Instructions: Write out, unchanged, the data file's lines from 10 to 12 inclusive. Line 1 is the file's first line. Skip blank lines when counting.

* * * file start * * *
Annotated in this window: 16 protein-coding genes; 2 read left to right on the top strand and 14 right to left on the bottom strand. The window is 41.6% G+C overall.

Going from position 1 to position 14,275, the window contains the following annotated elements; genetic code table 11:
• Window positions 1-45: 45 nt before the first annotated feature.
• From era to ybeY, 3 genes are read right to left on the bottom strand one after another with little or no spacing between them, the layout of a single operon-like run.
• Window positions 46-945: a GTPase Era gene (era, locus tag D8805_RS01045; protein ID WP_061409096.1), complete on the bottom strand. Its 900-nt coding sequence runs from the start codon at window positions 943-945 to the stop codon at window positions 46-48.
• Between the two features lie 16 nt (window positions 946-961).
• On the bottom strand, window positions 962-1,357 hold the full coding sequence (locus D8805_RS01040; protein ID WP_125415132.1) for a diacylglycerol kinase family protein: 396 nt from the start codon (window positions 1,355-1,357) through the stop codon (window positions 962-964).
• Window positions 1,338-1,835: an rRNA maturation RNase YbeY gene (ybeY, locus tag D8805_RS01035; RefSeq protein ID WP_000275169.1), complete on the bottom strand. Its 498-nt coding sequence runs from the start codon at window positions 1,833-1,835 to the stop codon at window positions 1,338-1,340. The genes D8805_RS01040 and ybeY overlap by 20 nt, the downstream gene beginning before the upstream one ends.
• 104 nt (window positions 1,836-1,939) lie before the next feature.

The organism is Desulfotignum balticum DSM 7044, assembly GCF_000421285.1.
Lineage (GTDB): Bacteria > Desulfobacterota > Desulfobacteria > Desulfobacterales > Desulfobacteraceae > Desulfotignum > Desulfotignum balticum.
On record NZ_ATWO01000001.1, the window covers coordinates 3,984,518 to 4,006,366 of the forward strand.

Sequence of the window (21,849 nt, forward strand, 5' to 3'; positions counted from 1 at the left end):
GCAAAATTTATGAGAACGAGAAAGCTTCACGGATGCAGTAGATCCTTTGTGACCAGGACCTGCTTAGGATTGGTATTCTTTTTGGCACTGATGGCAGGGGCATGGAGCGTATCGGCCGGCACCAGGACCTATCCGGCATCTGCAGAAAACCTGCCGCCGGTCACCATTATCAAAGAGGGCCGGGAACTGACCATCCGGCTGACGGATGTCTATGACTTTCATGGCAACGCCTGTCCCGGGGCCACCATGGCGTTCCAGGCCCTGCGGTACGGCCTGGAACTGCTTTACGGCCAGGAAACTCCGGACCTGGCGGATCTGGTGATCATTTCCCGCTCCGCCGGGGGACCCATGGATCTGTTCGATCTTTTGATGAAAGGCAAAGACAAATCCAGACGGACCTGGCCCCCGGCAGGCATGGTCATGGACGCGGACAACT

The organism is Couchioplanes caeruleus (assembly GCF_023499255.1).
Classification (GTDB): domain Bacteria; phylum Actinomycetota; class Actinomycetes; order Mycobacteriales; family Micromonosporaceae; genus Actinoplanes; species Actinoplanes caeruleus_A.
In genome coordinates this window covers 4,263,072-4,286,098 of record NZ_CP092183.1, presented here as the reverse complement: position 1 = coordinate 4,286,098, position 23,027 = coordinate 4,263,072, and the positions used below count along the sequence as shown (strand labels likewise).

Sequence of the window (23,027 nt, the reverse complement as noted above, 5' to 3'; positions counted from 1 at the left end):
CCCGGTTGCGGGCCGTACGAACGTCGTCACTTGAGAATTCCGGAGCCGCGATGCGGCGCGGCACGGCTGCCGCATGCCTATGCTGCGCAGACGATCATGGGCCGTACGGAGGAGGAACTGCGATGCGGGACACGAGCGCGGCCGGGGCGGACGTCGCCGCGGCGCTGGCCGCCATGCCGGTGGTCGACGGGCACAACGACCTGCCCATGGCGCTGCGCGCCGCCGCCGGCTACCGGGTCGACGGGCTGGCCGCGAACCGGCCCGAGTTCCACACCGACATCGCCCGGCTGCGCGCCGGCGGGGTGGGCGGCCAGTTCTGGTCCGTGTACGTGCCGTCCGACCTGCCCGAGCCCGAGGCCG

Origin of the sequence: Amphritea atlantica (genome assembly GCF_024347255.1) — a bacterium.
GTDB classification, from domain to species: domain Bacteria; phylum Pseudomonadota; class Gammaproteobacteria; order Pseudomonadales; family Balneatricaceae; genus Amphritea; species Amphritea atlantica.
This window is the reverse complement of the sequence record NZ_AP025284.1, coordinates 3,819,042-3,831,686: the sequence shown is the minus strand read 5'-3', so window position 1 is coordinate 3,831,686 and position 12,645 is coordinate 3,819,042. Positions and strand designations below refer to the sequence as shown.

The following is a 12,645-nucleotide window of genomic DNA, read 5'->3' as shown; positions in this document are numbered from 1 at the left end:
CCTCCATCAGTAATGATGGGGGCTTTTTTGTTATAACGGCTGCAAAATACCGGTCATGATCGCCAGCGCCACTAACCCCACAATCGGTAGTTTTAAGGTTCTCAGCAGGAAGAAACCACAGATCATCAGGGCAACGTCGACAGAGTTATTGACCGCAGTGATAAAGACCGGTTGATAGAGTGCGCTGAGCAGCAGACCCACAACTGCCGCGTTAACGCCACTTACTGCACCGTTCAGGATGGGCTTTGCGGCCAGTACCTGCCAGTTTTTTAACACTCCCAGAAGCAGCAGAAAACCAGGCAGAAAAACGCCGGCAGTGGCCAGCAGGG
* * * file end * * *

The organism is Desulfotignum balticum DSM 7044, assembly GCF_000421285.1.
Lineage (GTDB): Bacteria > Desulfobacterota > Desulfobacteria > Desulfobacterales > Desulfobacteraceae > Desulfotignum > Desulfotignum balticum.
On record NZ_ATWO01000001.1, the window covers coordinates 3,984,518 to 4,006,366 of the forward strand.